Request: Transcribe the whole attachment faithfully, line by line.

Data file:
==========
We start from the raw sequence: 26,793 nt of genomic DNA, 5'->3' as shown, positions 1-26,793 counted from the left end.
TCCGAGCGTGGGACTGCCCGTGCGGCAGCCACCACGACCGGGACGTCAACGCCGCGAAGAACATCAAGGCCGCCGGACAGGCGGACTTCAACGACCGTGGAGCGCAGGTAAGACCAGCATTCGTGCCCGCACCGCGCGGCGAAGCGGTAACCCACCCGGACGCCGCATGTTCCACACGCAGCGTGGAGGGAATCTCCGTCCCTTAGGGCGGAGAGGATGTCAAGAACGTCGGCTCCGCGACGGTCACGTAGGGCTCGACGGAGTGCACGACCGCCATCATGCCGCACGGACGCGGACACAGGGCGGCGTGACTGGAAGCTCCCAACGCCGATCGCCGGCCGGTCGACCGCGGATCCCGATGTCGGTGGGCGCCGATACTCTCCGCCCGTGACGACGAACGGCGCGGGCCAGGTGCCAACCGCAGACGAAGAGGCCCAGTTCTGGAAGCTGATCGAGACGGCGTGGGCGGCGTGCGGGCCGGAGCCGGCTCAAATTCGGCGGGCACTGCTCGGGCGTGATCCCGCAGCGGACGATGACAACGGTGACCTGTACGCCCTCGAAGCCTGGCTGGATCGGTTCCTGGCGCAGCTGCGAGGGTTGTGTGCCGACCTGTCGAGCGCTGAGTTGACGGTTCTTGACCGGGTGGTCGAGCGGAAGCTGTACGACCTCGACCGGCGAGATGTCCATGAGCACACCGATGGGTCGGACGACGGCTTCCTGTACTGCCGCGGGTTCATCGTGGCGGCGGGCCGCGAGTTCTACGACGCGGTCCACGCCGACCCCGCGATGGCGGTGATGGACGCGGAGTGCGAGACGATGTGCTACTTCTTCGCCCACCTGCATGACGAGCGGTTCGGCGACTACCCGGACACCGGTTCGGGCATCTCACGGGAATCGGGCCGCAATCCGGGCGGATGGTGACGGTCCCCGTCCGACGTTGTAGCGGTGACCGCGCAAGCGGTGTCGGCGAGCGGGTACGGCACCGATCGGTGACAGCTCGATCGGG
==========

We start from the raw sequence: 26,793 nt of genomic DNA, 5'->3' as shown, positions 1-26,793 counted from the left end.
TCCGAGCGTGGGACTGCCCGTGCGGCAGCCACCACGACCGGGACGTCAACGCCGCGAAGAACATCAAGGCCGCCGGACAGGCGGACTTCAACGACCGTGGAGCGCAGGTAAGACCAGCATTCGTGCCCGCACCGCGCGGCGAAGCGGTAACCCACCCGGACGCCGCATGTTCCACACGCAGCGTGGAGGGAATCTCCGTCCCTTAGGGCGGAGAGGATGTCAAGAACGTCGGCTCCGCGACGGTCACGTAGGGCTCGACGGAGTGCACGACCGCCATCATGCCGCACGGACGCGGACACAGGGCGGCGTGACTGGAAGCTCCCAACGCCGATCGCCGGCCGGTCGACCGCGGATCCCGATGTCGGTGGGCGCCGATACTCTCCGCCCGTGACGACGAACGGCGCGGGCCAGGTGCCAACCGCAGACGAAGAGGCCCAGTTCTGGAAGCTGATCGAGACGGCGTGGGCGGCGTGCGGGCCGGAGCCGGCTCAAATTCGGCGGGCACTGCTCGGGCGTGATCCCGCAGCGGACGATGACAACGGTGACCTGTACGCCCTCGAAGCCTGGCTGGATCGGTTCCTGGCGCAGCTGCGAGGGTTGTGTGCCGACCTGTCGAGCGCTGAGTTGACGGTTCTTGACCGGGTGGTCGAGCGGAAGCTGTACGACCTCGACCGGCGAGATGTCCATGAGCACACCGATGGGTCGGACGACGGCTTCCTGTACTGCCGCGGGTTCATCGTGGCGGCGGGCCGCGAGTTCTACGACGCGGTCCACGCCGACCCCGCGATGGCGGTGATGGACGCGGAGTGCGAGACGATGTGCTACTTCTTCGCCCACCTGCATGACGAGCGGTTCGGCGACTACCCGGACACCGGTTCGGGCATCTCACGGGAATCGGGCCGCAATCCGGGCGGATGGTGACGGTCCCCGTCCGACGTTGTAGCGGTGACCGCGCAAGCGGTGTCGGCGAGCGGGTACGGCACCGATCGGTGACAGCTCGATCGGG